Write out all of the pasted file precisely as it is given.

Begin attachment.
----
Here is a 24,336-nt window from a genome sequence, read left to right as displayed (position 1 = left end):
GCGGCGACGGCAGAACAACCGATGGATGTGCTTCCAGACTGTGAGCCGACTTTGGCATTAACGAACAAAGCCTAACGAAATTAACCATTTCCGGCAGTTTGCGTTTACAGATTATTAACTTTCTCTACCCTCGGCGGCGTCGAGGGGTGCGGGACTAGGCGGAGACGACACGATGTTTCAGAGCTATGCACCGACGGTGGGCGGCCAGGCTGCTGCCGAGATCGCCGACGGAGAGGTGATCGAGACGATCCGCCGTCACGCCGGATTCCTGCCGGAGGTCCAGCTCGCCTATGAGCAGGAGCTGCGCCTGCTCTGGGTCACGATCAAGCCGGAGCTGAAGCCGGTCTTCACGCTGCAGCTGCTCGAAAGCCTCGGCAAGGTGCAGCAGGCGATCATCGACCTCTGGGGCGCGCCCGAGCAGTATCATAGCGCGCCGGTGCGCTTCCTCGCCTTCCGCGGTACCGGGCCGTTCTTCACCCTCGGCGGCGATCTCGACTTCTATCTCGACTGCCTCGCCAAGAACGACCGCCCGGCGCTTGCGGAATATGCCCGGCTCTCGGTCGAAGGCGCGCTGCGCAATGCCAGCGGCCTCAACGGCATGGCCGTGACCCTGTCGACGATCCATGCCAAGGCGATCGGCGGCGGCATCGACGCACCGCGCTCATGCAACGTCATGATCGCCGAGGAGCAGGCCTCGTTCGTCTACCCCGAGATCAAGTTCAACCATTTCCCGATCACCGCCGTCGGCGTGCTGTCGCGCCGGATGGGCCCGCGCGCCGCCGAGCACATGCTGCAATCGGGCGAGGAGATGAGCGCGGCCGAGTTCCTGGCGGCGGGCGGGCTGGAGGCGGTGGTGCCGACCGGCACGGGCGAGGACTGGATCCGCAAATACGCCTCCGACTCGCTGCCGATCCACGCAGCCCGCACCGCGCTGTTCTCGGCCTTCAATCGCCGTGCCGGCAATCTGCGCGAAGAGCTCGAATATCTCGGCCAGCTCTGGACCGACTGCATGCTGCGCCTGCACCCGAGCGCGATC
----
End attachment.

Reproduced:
Here is a 24,336-nt window from a genome sequence, read left to right as displayed (position 1 = left end):
GCGGCGACGGCAGAACAACCGATGGATGTGCTTCCAGACTGTGAGCCGACTTTGGCATTAACGAACAAAGCCTAACGAAATTAACCATTTCCGGCAGTTTGCGTTTACAGATTATTAACTTTCTCTACCCTCGGCGGCGTCGAGGGGTGCGGGACTAGGCGGAGACGACACGATGTTTCAGAGCTATGCACCGACGGTGGGCGGCCAGGCTGCTGCCGAGATCGCCGACGGAGAGGTGATCGAGACGATCCGCCGTCACGCCGGATTCCTGCCGGAGGTCCAGCTCGCCTATGAGCAGGAGCTGCGCCTGCTCTGGGTCACGATCAAGCCGGAGCTGAAGCCGGTCTTCACGCTGCAGCTGCTCGAAAGCCTCGGCAAGGTGCAGCAGGCGATCATCGACCTCTGGGGCGCGCCCGAGCAGTATCATAGCGCGCCGGTGCGCTTCCTCGCCTTCCGCGGTACCGGGCCGTTCTTCACCCTCGGCGGCGATCTCGACTTCTATCTCGACTGCCTCGCCAAGAACGACCGCCCGGCGCTTGCGGAATATGCCCGGCTCTCGGTCGAAGGCGCGCTGCGCAATGCCAGCGGCCTCAACGGCATGGCCGTGACCCTGTCGACGATCCATGCCAAGGCGATCGGCGGCGGCATCGACGCACCGCGCTCATGCAACGTCATGATCGCCGAGGAGCAGGCCTCGTTCGTCTACCCCGAGATCAAGTTCAACCATTTCCCGATCACCGCCGTCGGCGTGCTGTCGCGCCGGATGGGCCCGCGCGCCGCCGAGCACATGCTGCAATCGGGCGAGGAGATGAGCGCGGCCGAGTTCCTGGCGGCGGGCGGGCTGGAGGCGGTGGTGCCGACCGGCACGGGCGAGGACTGGATCCGCAAATACGCCTCCGACTCGCTGCCGATCCACGCAGCCCGCACCGCGCTGTTCTCGGCCTTCAATCGCCGTGCCGGCAATCTGCGCGAAGAGCTCGAATATCTCGGCCAGCTCTGGACCGACTGCATGCTGCGCCTGCACCCGAGCGCGATC